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How widespread is employer retaliation?

On Behalf of | Dec 14, 2022 | Employee Rights

Several laws protect federal employees from various forms of discrimination. When employees believe they’ve suffered because of discrimination, these laws allow them to hold their agencies accountable. But then, all too often, managers or others within the agencies turn around and retaliate against the employees.

The result is that more feds file claims for wrongful retaliation than for any other form of discrimination. In fact, the Equal Employment Opportunity Commission (EEOC) keeps records of federal discrimination statistics. Their numbers show retaliation has been the most common form of discrimination since 2008, and it has featured in more than half of all complaints since 2018.

Why is retaliation so common?

As the EEOC notes elsewhere, employees are often successful with their retaliation claims even when their underlying claims are not successful. This means that agencies cleared of discrimination claims often break the rules – and get caught – by retaliating against the employees who filed those claims.

If you think about it, this makes no sense as a matter of business. It’s just not logical to win a case and then turn around and throw your victory out the window with a different violation. But the EEOC makes it clear that retaliation isn’t about logic.

Instead, the EEOC explored the psychology of retaliation and said, essentially, that managers may feel hurt by employees who accuse them of wrongful behavior. Depending on several personality traits, the managers may seek to “restore equilibrium.” This basically means seeking to get one up on the employee. It’s typically not a wise or calculated move, and the EEOC lists several signs that managers are more likely to retaliate:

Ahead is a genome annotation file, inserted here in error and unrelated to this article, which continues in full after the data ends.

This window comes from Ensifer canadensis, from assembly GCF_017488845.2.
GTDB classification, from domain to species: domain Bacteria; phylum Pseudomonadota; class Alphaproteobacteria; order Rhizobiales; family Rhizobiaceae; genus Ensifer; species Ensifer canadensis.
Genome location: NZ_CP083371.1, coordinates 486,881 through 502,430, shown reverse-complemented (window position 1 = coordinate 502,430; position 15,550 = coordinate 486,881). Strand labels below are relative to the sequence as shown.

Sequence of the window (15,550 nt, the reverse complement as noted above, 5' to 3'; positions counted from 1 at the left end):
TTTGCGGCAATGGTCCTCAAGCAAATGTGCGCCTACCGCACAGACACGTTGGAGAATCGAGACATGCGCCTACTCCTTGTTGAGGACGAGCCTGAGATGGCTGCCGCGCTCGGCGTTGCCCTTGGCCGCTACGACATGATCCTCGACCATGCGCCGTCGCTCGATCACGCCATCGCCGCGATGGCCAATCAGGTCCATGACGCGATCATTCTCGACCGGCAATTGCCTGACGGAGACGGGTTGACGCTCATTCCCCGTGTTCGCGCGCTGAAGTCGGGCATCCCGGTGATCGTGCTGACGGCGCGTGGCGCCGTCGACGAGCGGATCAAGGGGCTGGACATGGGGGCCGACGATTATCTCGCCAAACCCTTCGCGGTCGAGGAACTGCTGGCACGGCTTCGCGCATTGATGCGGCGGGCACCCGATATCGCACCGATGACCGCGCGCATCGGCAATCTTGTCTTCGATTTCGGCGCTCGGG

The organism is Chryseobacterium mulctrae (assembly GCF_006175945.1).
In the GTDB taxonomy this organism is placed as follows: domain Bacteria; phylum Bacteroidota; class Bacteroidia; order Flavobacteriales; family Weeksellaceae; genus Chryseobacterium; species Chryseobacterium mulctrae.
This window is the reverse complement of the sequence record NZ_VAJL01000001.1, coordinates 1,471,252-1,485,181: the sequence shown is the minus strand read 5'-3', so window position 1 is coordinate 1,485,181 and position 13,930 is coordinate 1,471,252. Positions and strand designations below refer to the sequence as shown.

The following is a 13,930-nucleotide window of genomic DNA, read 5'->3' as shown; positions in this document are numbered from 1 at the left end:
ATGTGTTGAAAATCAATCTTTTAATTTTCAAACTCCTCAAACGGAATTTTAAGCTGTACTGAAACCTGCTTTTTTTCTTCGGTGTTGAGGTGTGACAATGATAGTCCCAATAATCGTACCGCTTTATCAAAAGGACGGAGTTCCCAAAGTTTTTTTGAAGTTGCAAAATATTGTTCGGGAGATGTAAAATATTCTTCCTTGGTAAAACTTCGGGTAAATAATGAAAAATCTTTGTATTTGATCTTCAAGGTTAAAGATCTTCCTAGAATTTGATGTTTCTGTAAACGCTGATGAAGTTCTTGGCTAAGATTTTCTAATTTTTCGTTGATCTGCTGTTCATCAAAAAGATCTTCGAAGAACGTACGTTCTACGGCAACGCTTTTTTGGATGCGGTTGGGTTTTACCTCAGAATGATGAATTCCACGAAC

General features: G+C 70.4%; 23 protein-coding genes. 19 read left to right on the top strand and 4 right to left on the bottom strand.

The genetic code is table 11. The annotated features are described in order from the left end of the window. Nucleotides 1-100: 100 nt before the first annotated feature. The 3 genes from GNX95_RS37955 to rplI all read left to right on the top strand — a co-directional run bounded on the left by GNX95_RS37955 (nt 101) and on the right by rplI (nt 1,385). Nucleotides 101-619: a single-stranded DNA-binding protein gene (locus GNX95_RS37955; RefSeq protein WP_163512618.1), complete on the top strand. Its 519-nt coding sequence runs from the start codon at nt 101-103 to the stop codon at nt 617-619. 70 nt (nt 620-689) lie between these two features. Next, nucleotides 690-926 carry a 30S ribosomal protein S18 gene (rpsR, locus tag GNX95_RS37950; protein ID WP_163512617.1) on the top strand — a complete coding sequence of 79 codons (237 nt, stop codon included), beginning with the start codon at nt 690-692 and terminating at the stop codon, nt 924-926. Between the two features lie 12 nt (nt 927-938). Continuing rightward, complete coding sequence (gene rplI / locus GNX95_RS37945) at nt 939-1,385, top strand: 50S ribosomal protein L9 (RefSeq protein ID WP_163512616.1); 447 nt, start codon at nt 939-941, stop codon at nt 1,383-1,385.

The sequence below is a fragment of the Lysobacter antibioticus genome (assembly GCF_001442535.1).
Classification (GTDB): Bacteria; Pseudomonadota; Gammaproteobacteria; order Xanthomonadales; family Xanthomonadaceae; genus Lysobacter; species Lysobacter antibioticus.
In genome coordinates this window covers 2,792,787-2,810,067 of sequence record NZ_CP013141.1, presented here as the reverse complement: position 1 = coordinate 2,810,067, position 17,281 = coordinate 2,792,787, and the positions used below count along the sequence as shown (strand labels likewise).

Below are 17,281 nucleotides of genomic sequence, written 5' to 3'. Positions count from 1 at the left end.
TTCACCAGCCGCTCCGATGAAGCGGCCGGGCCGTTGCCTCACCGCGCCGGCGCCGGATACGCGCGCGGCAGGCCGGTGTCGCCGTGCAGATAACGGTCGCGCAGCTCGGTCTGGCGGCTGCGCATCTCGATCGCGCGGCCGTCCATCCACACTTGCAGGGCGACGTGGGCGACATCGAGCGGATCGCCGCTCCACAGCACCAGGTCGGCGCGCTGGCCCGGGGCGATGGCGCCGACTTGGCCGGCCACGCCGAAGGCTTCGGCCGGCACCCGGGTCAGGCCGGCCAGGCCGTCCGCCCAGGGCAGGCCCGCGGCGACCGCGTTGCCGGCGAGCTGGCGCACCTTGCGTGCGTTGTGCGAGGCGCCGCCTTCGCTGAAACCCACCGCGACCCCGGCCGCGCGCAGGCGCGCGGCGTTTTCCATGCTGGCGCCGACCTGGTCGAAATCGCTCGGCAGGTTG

• Sense of entitlement
  • Authoritarian tendencies
  • Focused on hierarchical structures
  • Organizational focus on competition
  • Able to isolate employees easily

Importantly, the EEOC notes that agencies are more likely to retaliate against employees when the underlying claims have a great deal of weight. In other words, the more a discrimination claim may hurt the agency – or could hurt officials within the agency – the more likely the claim will hurt someone’s feelings. And those injured people are more likely to retaliate.

Retaliation takes many forms

The most obvious forms of retaliation are likely firings and poor performance reviews, but those are far from the only ways agencies may retaliate. Any adverse actions that agencies take in response to protected disclosures could be retaliatory. The question is often if those actions aim to discourage future disclosures.

So, if you’re thinking about filing a discrimination claim, it’s important to think about protecting your future interests. You don’t want managers talking you down when you seek a promotion or padding your employee file with negative notes. An experienced attorney can help you protect yourself against potential retaliation before you file a discrimination claim. The more serious your claim, the more important it is to protect your future interests.


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